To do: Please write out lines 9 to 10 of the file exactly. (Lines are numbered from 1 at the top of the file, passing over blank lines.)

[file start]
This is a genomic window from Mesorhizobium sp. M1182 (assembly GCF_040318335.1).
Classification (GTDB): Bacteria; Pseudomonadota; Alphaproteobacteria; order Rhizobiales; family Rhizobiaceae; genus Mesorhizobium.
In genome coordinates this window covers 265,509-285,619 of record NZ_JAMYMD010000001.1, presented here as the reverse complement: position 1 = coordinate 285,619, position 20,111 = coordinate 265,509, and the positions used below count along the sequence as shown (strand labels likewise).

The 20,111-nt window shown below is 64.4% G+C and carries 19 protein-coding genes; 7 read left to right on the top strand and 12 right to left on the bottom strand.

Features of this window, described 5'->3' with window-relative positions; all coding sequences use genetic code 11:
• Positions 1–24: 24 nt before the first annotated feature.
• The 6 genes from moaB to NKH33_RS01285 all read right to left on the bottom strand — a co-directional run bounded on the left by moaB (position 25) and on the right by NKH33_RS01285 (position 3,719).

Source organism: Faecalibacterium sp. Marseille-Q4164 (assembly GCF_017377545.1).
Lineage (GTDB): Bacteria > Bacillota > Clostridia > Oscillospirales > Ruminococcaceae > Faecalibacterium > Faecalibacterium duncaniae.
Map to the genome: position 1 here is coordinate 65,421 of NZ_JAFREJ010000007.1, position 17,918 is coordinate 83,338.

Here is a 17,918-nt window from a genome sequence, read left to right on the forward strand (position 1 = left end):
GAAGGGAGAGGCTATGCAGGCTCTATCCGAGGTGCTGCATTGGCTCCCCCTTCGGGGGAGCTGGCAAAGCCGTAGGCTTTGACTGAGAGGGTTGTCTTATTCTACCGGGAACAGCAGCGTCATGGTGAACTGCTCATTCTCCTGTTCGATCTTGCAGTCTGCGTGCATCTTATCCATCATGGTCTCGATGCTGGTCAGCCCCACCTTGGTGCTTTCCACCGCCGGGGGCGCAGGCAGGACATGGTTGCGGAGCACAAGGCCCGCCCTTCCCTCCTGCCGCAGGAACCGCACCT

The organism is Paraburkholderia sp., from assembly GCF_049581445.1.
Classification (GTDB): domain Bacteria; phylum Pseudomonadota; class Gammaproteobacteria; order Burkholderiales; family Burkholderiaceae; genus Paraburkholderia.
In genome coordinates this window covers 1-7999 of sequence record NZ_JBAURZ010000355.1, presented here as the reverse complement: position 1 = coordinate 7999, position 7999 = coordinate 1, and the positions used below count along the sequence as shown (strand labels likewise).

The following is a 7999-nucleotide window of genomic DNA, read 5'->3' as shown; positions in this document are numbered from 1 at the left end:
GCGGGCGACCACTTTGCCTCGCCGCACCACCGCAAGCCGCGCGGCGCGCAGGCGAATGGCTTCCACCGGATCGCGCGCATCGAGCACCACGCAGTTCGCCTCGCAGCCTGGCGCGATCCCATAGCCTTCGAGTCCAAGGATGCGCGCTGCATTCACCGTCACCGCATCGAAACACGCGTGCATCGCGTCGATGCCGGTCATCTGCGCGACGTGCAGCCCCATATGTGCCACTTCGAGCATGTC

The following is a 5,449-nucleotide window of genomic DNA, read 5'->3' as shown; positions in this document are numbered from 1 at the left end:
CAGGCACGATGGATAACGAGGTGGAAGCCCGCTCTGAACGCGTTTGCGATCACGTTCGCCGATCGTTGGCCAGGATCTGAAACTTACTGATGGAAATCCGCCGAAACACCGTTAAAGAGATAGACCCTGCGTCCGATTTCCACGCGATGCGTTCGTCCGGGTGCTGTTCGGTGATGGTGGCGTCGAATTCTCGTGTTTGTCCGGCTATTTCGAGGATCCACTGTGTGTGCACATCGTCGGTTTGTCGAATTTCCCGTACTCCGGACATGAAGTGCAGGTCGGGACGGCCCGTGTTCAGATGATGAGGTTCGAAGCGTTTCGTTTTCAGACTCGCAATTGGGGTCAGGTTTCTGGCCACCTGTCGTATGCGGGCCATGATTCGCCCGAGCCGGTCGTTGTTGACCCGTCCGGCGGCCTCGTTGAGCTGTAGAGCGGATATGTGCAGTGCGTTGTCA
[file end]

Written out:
Lineage (GTDB): Bacteria > Bacillota > Clostridia > Oscillospirales > Ruminococcaceae > Faecalibacterium > Faecalibacterium duncaniae.
Map to the genome: position 1 here is coordinate 65,421 of NZ_JAFREJ010000007.1, position 17,918 is coordinate 83,338.